SWITCHEO EXCHANGE: WHAT IS IT AND HOW DOES IT WORK?
One of the long-standing issues of concern in the cryptocurrency world is the fact that cryptocurrency exchanges are not decentralised. While the entire crypto community aims for varying degrees of decentralisation and “giving the power to the people”, when it comes to platforms that are responsible for connecting the supply and demand of cryptocurrencies, the power is not exactly where it was originally envisioned by Satoshi.
There are numerous advantages that come with using decentralised exchanges:
Anonymity: your information is not stored on a centralised exchange server, which means you can retain it. There is also no risk of that data being compromised in the event of a hack.
Fair: A major issue with centralised exchanges is price manipulation. Many times we hear how an exchange is using bots or insider trading to control prices. Binance has been accused of this quite a bit; recently a post was made on Reddit claiming how the entire crypto market is the result of insider trading. While this is (probably) not true, a centralised exchange can manipulate markets. Decentralised exchanges have no insider information and therefore it is impossible to manipulate trading on them.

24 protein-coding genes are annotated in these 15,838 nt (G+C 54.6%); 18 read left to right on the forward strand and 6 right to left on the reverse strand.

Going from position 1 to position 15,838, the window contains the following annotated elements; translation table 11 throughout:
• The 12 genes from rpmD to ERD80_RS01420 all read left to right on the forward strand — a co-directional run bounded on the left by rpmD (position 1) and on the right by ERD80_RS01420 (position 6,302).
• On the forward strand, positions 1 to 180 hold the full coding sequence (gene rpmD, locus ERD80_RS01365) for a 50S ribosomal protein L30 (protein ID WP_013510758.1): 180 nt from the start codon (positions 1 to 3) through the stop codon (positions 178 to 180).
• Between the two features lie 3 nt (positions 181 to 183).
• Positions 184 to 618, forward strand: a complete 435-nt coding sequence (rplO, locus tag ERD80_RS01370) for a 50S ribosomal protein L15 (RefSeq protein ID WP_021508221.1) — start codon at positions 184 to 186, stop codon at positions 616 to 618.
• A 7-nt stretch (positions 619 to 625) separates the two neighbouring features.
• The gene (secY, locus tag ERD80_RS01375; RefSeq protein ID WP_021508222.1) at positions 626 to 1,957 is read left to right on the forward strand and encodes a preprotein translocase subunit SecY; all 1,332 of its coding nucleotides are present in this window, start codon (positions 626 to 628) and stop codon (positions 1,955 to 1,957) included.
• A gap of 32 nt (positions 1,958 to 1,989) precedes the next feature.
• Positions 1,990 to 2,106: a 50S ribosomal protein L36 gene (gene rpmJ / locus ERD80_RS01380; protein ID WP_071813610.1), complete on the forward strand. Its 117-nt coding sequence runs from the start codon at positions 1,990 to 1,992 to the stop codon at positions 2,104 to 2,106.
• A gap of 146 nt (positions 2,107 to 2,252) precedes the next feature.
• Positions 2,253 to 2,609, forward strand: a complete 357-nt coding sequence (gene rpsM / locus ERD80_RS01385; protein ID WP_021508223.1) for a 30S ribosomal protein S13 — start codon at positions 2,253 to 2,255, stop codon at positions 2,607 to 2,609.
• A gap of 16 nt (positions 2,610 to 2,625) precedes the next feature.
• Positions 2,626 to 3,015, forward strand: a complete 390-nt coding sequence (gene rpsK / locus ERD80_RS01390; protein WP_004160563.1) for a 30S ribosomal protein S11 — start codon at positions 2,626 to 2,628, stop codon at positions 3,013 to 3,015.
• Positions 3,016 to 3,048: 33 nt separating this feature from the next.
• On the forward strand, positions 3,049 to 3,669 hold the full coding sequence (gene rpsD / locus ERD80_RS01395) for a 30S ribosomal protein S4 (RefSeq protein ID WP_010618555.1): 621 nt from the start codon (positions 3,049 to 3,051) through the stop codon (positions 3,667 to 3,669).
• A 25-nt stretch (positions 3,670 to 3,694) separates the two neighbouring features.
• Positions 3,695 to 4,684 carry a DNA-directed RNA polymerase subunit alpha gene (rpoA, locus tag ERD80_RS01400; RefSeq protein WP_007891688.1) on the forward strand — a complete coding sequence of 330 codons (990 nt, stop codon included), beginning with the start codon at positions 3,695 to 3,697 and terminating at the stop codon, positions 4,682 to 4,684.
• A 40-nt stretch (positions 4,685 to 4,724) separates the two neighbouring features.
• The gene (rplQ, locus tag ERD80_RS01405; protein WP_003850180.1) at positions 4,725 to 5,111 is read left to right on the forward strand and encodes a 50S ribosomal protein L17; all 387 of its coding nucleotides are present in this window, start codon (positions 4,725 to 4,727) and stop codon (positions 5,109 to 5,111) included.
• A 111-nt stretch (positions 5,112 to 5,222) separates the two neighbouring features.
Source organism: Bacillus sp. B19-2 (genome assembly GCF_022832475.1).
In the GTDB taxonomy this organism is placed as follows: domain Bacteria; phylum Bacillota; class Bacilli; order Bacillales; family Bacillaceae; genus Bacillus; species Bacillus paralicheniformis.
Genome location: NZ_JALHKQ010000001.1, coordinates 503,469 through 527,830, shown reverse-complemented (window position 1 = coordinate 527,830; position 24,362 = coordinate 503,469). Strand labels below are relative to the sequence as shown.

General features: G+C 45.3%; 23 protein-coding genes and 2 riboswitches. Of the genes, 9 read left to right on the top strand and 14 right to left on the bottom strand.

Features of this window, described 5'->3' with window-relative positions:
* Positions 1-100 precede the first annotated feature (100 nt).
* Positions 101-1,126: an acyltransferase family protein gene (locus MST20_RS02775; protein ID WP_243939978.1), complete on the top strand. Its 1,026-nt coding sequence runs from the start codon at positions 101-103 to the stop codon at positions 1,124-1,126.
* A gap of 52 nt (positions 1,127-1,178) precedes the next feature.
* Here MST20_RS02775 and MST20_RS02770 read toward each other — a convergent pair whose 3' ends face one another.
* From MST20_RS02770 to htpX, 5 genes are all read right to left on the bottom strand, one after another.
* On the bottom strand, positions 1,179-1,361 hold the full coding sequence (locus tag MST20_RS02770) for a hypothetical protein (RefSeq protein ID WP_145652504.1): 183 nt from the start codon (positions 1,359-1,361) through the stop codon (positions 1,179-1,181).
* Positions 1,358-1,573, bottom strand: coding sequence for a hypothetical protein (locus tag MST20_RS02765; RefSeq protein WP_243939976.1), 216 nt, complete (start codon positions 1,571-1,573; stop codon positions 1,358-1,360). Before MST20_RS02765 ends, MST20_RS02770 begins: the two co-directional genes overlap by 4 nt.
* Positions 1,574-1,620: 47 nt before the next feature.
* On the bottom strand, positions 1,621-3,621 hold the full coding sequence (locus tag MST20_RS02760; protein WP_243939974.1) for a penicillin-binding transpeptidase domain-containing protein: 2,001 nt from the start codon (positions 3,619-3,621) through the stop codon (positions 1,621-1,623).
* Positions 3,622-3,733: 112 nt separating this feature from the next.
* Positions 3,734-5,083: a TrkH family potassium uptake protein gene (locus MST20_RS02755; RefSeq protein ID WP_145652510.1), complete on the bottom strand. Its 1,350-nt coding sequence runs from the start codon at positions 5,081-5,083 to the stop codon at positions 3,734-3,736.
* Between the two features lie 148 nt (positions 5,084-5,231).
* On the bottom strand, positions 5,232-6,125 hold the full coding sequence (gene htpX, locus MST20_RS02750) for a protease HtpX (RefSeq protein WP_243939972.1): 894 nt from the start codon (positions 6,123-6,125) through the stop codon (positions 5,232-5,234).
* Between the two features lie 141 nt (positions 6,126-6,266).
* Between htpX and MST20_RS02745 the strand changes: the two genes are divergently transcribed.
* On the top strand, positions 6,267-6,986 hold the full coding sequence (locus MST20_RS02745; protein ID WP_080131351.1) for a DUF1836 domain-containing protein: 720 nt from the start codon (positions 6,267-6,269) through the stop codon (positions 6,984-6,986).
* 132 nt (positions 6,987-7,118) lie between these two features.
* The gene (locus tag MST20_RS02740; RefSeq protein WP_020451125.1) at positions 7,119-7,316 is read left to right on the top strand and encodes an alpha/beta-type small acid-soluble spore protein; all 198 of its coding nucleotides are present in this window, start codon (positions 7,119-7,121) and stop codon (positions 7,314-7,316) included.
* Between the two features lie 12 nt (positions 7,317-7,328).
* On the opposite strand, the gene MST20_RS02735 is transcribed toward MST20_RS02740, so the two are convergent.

There is no single point of failure: The network does not support a centralised system of nodes. Instead, nodes are spread around the world and if one of those nodes goes down, there are many waiting in line to take over its functions.
Availability: Anyone, anywhere, anytime can access the exchange and use its services.
Immediate listing of tokens: In a centralised model, the tokens a user receives during an ICO are not immediately tradable, as exchanges must list them first. With decentralised exchanges it is possible to exchange your tokens immediately.
Ease of transfer: Centralised exchanges suffer from inability to offer microtransaction services to their users, as the fees are simply too high. A decentralised exchange allows users to trade at much lower fees, as there are no costs associated with storing and securing user funds.
Performance: Centralised exchanges act as a natural bottleneck, sometimes causing slowdowns in performance. The problems experienced by these exchanges with customer service and transaction times are well noted and even industry “flagships” such as Coinbase could not avoid them. Decentralised exchanges will bring better performance.
The topic has been talked about for a long time and, as a result, a number of decentralised exchanges have hit the markets. One such exchange is Switcheo.
Switcheo is a decentralised exchange (DEX) built on the NEO platform that allows the exchange of NEP-5 tokens. Its addition will be welcome, as NEO and NEO-based tokens are not exchanged in many places. The reasons for this can be explained by a general lack of trust in Chinese tokens, which is where NEO is being developed from, and by the fact that much of what NEO is doing is reminiscent of Ethereum. Switcheo follows a similar formula of copying Ethereum and implementing competitors’ best solutions on its own network. Similar exchanges (namely EtherDelta and Radar Relay) have been built for Ethereum’s ERC tokens and Switcheo has a lot in common with them.